My research question is: How did gendered violence in Argentina’s Dirty War lead to the development of the female-led Mothers of the Plaza de Mayo movement, and how has gender affected the way this movement has been perceived? This research is significant because the Mothers of the Plaza de Mayo is still an active human rights and peace organization today, continuing to work on issues of justice and family reunification left over from the Dirty War. The family reunification issue is especially tied to gender-based violence during the conflict, so investigating this violence is important for understanding the origins of the Mothers’ movement and their continued activism today. I also hope to investigate how this female-led movement has been perceived by different groups such as the Argentine government, society, or the international community over time and how that has affected their work.
Sternbach, Nancy Saporta, Zelia Brizeno, and Hebe de Bonafini. “Interview with Hebe De Bonafini: President of Las Madres De Plaza De Mayo.” Feminist Teacher 3, no. 1 (1987): 16–21.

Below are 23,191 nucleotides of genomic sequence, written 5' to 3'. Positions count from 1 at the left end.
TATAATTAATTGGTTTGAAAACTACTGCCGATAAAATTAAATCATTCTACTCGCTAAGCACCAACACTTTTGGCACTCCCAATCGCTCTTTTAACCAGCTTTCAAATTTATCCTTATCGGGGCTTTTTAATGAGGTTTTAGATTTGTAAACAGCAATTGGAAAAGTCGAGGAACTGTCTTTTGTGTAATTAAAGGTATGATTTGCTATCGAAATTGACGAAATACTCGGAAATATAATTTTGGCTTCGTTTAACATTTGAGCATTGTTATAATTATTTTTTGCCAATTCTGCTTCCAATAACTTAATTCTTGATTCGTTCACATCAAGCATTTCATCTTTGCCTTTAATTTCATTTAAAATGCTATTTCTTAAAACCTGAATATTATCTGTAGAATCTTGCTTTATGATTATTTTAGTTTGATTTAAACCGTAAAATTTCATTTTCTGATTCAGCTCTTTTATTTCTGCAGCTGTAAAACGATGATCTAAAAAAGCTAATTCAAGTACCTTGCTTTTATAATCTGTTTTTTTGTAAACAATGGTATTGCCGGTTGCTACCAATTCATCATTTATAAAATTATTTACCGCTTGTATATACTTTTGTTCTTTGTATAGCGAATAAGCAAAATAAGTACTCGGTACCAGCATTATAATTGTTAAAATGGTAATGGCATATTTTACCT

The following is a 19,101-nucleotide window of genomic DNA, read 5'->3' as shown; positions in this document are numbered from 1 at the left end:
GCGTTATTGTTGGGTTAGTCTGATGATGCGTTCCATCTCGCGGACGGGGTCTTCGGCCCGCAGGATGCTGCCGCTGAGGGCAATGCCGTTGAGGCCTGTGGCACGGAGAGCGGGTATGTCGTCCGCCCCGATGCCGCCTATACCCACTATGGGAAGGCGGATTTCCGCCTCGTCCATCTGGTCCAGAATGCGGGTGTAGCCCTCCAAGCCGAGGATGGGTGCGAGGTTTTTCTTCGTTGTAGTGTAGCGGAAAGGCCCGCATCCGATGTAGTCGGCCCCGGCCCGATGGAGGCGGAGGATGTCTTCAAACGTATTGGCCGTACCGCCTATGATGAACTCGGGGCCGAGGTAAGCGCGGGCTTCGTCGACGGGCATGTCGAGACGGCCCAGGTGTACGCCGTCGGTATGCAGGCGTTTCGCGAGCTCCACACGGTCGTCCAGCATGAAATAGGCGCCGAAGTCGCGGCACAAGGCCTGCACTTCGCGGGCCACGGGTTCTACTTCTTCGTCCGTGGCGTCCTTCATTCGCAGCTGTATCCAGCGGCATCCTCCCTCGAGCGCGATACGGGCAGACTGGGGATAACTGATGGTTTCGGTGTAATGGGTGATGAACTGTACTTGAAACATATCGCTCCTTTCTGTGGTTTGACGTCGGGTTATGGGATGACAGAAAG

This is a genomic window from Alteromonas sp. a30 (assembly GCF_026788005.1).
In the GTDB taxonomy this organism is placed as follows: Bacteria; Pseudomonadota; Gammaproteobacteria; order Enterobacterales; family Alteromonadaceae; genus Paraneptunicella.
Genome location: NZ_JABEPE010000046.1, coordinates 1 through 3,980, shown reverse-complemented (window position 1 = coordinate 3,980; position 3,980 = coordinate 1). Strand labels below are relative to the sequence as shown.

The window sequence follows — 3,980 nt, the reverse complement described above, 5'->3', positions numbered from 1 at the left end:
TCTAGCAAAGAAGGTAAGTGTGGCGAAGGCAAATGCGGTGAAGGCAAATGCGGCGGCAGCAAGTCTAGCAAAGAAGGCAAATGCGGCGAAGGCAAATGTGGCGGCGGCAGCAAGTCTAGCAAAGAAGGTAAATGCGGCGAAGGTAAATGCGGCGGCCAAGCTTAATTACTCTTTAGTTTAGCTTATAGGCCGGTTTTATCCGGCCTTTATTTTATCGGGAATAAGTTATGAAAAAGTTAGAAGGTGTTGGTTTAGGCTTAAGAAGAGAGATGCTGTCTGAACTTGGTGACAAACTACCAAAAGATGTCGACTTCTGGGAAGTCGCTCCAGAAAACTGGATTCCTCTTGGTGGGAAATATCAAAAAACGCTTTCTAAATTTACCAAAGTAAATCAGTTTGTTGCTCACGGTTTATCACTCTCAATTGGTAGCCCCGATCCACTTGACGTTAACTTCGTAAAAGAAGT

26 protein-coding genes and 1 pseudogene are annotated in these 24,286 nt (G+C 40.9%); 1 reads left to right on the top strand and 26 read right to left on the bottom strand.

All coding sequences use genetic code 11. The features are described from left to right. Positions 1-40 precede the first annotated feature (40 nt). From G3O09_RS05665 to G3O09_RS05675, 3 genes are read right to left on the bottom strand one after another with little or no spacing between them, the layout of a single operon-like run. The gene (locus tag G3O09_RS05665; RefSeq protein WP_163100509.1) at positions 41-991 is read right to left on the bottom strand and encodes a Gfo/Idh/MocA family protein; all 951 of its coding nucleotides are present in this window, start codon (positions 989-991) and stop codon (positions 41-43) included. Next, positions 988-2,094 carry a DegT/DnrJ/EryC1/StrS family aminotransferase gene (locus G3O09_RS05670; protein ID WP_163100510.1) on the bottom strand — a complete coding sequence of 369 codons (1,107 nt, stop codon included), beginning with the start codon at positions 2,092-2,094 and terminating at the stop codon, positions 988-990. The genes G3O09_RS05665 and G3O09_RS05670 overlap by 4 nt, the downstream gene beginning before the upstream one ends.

Actis Munú, Cristina Aldini, Liliana Gardella, Miriam Lewin, and Elisa Tokar. That Inferno: Conversations of Five Women Survivors of an Argentine Torture Camp. Translated by Gretta Siebentritt. Nashville: Vanderbilt University Press, 2006.
Bonner, Michelle D. Sustaining Human Rights: Women and Argentine Human Rights Organizations. University Park, PA: Pennsylvania State University Press, 2007.
Bouvard, Marguerite Guzman. Revolutionizing Motherhood: The Mothers of the Plaza De Mayo. Lanham, MD: SR Books, 1994.
Burucua, Constanza. Confronting the “Dirty War” in Argentine Cinema, 1983-1993: Memory and Gender in Historical Representations. Suffolk, UK: Woodbridge, 2009.